"Too much consumption of alcohol is likely to give us the jitters," JR Fletcher, a nutritionist and author of the book Keto Cookbook: What Can You Eat On A Ketogenic Diet?, tells Elite Daily over email. "What follows after too much alcohol is a nervous system response in our body similar to the feeling of fright."

Keep in mind, Fletcher's saying that too much alcohol is likely to make you feel more anxious, meaning you don't necessarily have to avoid alcohol altogether. It's all about moderation, people, and if you're not quite sure what your happy medium is with your post-work glass of wine, be sure to talk to your doctor.

Those Bright Red Popsicles You Love To Eat In The Summer

According to Fletcher, certain dyes found in processed foods, such as soft drinks, salad dressings, fruit juices, and cheese, can be disruptive to your nervous system. "In particular, Red #40 and Yellow #5 are food dye colors that are known for causing a disturbance in nervous system functionality," Fletcher tells Elite Daily. "In turn, there is a chance that we may feel anxiety after eating these types of foods."

However, Harvard Health notes that some of the research on the negative health effects of food dyes is inconclusive. Still, if you're looking for some equally refreshing, yet healthier summer snack options, you can never go wrong with fresh fruit.

Coffee, Tea, And Other Hidden Sources of Caffeine

Sorry coffee lovers, but caffeine is known to heighten the fight-or-flight response in your body, and as a result, it can sometimes make a bout of anxiety feel even worse. While one cup of coffee in the morning is probably harmless, nutritionist and trainer Darin Hulslander says it might be better to skip out on the java on days when you know you're feeling a bit more anxious than usual. "Coffee, though we love it to get through our day, can be anxiety-inducing," he tells Elite Daily. "Research has shown it inhibits serotonin levels in the brain, which can cause you to feel irritable and sometimes depressed."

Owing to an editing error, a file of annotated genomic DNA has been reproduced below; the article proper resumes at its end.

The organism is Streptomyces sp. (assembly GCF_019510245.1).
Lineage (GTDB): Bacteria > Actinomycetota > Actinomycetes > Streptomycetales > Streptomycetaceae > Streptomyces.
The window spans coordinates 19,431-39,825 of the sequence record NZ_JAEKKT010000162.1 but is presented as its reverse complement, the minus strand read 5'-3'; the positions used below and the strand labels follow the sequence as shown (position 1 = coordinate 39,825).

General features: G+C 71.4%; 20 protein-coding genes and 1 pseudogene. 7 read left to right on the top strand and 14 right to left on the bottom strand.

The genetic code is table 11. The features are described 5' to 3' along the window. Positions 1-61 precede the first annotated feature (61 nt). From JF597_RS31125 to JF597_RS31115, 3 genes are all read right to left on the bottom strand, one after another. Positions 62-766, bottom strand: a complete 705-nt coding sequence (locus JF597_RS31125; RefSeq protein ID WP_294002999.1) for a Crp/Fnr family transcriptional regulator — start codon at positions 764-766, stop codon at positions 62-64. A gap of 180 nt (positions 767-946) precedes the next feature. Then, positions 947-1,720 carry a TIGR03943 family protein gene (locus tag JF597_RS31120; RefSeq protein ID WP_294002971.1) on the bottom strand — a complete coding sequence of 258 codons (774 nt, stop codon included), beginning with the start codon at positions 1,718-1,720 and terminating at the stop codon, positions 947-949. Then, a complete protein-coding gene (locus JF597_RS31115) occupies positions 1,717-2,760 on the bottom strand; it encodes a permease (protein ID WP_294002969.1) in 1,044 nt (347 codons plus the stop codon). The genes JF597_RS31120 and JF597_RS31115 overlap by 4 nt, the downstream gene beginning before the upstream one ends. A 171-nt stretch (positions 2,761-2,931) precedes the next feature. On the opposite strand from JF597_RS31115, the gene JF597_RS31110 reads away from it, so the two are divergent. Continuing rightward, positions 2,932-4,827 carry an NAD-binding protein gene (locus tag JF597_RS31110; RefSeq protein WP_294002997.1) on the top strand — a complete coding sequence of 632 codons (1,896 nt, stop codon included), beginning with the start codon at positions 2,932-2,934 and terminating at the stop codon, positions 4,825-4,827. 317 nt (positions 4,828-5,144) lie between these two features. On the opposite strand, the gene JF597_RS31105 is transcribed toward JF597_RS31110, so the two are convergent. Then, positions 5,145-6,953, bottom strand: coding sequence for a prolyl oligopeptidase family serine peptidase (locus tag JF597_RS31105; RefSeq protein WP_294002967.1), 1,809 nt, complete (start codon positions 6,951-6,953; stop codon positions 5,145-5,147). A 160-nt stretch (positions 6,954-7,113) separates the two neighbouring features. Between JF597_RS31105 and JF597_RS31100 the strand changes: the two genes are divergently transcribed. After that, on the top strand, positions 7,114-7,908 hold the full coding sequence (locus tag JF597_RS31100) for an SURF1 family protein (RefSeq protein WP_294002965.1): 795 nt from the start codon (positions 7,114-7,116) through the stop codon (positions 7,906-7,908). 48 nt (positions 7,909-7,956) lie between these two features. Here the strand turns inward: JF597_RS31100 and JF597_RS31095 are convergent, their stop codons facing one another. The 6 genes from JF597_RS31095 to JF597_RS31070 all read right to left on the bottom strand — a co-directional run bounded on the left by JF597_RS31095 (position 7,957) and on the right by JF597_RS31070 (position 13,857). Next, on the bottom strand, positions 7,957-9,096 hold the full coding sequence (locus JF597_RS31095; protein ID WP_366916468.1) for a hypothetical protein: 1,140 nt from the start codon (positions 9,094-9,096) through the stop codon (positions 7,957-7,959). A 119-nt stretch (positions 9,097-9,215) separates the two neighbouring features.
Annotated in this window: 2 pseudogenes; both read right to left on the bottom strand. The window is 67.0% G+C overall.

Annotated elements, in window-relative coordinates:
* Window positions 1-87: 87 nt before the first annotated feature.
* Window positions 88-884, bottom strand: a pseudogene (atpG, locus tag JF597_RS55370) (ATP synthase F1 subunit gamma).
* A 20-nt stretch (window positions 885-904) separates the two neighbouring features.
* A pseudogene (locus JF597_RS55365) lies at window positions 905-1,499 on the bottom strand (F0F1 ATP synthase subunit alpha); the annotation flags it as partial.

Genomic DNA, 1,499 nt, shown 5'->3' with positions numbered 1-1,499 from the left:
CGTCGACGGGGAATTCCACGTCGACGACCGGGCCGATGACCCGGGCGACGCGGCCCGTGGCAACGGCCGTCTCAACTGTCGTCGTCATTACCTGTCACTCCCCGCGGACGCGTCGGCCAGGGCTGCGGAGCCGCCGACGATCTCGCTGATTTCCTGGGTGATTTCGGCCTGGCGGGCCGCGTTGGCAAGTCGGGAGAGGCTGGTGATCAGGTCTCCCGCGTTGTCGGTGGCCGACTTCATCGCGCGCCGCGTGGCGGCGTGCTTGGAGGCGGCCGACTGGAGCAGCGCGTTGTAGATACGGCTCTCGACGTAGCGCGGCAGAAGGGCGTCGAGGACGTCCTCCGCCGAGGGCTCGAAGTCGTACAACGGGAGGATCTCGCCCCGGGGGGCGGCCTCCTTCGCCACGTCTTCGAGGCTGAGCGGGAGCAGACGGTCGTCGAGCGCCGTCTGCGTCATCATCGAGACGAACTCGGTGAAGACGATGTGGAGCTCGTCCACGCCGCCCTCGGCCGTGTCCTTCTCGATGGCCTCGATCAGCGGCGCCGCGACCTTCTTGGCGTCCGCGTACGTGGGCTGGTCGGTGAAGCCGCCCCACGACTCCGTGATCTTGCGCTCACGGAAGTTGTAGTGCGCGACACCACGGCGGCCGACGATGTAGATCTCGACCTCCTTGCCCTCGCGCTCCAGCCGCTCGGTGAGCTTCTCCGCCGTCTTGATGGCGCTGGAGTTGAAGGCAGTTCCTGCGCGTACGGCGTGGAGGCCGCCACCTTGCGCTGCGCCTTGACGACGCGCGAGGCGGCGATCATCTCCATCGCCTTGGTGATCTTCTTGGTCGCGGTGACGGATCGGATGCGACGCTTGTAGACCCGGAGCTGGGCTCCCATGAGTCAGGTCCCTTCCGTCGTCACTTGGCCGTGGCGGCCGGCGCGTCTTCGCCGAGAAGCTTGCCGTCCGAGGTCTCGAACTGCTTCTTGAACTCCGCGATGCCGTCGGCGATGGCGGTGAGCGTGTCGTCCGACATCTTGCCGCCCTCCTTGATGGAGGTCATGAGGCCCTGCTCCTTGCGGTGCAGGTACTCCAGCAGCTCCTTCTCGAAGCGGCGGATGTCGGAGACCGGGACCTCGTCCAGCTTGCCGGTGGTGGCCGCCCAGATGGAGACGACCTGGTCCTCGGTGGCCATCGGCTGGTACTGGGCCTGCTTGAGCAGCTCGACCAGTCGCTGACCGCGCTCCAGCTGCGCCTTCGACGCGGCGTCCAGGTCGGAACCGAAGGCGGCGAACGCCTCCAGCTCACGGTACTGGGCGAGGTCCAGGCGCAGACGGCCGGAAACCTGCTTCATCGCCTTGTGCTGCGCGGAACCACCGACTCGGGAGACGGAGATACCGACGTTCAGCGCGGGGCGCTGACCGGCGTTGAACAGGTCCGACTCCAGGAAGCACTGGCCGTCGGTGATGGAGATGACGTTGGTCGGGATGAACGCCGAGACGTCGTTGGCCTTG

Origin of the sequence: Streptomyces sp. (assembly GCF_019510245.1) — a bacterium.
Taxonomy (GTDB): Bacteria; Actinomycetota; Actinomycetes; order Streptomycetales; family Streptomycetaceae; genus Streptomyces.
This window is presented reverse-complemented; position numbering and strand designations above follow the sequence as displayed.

But it's not just caffeinated coffee or tea that you have to watch out for here. As Marina Shkayeva, a pharmacist and editor at Natural Medicines - Therapeutic Research Center, tells Elite Daily, caffeine is often hidden in foods you wouldn't expect, such as protein bars, yogurt, and certain sodas. Always make sure to read the ingredients label on your food or drink, and on those high-anxiety days, try to stick to decaf, instead.

Sweet Treats (I Know, I'm Sorry)

Lindsey Smith, aka the Food Mood Girl, tells Elite Daily that yes, unfortunately, candies, cookies, and even seemingly healthier snacks like muffins or dried fruit, can make your anxiety feel worse, sheerly because of all of the sugar hidden in these treats.

"There are foods that can deflate your mood long-term such as sugar, white flour, and food additives," she says. "Oftentimes, these are foods we grew up on or are easily accessible, and we don’t recognize how much we are consuming on a daily basis."

Again, eating these foods in moderation won't necessarily send you down an anxiety spiral when you're already feeling not-so-great, but if you want to play it safe with foods that have more grounding properties that can help you feel calm, Smith recommends carrots, sweet potatoes, ginger, and turmeric. She adds, "Foods high in GABA (gamma-aminobutyric acid, aka a chemical that helps relieve anxiety) can help shut down brain activity and calm you down as well. These foods include tree nuts, broccoli, and bananas."

Anyone else suddenly need to take a trip to the grocery store?